People with diabetes may have better blood sugar control during workouts if they lift weights before doing cardio exercise, according to a new study by Canadian researchers.
“It’s important to define the best way for people with type 1 diabetes to exercise so that blood sugar doesn’t drop too low, yet they can still reap all the benefits of aerobic exercise,” Dr. Ronald Sigal, an endocrinologist at the University of Calgary told Reuters Health.
Those with type 1 diabetes, a condition in which the body does not produce its own insulin, a hormone needed to convert food into fuel, risk low blood sugar during exercise. Blood sugar that drops too low can lead to poor coordination, unconsciousness or even coma.
Twelve fit people with type 1 diabetes, who already ran and lifted weights at least three times per week, participated in the new study. The 10 men and two women averaged 32 years old.
At one monitored exercise session, participants did 45 minutes of treadmill running followed by 45 minutes of weight lifting. They switched the order for the second session.
Researchers measured blood sugar levels before, during and after exercise for each participant.
When participants did aerobic exercise first, blood sugar dropped to lower levels and remained for the duration of the workout than when they lifted weights first and ran second.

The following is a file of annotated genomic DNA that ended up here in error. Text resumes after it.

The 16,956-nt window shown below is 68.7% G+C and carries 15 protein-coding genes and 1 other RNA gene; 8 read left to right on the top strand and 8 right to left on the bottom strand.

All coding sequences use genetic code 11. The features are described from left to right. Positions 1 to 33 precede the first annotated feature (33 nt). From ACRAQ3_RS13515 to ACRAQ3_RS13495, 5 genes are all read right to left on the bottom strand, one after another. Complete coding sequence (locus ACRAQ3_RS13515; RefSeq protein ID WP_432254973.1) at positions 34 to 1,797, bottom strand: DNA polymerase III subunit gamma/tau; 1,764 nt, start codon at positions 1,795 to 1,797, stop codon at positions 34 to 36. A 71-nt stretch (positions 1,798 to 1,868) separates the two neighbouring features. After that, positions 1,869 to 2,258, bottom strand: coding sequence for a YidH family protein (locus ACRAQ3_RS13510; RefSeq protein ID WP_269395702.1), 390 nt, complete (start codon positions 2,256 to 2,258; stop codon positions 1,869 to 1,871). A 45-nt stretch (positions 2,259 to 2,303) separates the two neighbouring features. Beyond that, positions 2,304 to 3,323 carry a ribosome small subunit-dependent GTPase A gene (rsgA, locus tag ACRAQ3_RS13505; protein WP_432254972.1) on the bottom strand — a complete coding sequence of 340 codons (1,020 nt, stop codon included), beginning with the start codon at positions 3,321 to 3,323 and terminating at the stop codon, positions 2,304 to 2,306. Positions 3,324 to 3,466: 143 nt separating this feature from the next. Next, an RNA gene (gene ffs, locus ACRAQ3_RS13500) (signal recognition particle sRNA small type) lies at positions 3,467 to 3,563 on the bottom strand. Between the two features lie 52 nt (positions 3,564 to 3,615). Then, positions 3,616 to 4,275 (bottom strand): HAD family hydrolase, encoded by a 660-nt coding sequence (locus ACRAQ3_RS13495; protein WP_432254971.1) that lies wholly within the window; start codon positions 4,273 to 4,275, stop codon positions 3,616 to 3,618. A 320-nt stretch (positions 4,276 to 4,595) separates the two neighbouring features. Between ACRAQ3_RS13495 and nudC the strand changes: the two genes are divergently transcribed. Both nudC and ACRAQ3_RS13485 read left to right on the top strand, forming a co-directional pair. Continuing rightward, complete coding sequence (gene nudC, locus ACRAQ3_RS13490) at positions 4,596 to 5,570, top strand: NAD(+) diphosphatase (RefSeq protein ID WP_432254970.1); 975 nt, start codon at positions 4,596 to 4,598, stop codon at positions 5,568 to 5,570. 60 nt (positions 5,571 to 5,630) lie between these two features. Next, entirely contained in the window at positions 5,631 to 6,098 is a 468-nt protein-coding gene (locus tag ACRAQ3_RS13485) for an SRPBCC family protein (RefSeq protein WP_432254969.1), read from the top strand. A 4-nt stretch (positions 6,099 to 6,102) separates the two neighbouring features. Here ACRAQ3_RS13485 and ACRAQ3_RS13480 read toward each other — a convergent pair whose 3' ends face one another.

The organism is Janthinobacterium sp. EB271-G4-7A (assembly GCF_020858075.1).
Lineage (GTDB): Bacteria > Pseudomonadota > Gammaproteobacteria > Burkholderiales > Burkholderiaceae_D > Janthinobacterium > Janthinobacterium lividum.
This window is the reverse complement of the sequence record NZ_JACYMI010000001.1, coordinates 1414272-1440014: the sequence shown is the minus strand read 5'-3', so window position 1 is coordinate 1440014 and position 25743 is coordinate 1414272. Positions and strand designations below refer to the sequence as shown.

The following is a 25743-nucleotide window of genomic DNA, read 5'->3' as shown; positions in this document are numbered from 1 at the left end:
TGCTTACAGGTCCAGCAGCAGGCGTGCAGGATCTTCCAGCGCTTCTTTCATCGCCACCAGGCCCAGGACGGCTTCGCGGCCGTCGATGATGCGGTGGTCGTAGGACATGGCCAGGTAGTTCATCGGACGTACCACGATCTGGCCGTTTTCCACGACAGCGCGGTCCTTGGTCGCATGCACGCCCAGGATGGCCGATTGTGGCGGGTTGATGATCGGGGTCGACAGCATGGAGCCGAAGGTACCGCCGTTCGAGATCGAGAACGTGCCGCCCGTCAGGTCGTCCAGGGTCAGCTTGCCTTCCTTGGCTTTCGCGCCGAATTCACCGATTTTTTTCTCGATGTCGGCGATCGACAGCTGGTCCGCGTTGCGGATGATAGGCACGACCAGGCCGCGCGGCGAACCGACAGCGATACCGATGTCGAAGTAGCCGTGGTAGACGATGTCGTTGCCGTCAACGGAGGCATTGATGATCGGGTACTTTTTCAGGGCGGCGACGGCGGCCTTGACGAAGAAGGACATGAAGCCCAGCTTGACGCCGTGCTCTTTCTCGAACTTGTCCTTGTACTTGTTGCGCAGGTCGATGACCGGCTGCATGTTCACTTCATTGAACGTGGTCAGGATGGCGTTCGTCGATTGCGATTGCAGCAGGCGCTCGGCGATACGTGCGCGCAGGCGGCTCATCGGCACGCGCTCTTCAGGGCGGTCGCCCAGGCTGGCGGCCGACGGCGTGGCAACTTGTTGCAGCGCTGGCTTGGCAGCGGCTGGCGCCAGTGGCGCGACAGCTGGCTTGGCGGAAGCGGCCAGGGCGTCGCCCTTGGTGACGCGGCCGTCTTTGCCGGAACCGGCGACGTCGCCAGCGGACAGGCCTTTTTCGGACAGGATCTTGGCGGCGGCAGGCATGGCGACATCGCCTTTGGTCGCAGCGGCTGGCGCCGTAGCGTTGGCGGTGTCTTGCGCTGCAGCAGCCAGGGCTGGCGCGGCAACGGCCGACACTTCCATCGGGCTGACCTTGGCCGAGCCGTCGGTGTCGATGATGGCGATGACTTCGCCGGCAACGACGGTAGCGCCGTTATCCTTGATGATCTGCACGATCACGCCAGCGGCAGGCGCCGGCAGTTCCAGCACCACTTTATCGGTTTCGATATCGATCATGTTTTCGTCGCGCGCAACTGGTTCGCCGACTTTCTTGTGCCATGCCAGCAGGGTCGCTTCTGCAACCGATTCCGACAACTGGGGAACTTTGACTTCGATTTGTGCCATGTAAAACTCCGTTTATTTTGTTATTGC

Lifting weights first was also associated with less severe drops in blood sugar hours after exercise, and post-exercise drops that did occur tended to last a shorter period of time.
The study, published in Diabetes Care, supports previous research showing that aerobic exercise causes a more rapid decrease in blood sugar than weightlifting.
Your muscles utilize sugar very quickly in aerobic exercise,” Dr. Vivian Fonseca, chief of endocrinology at Tulane University Medical School told Reuters Health.
Researchers acknowledge that other factors, which they did not measure, could be at work, rather than the exercise order. They did not account for levels of a number of hormones that could also lead to changes in blood glucose during exercise.
Nor did they have control over participants’ food and activity choices prior to exercise. The authors loosely set up conditions to have the study reflect real-life conditions faced by people with type 1 diabetes.
Because study participants were young, active people with type 1 diabetes, it’s not clear whether the findings would apply to less fit people with type 1 diabetes or people with type 2 diabetes.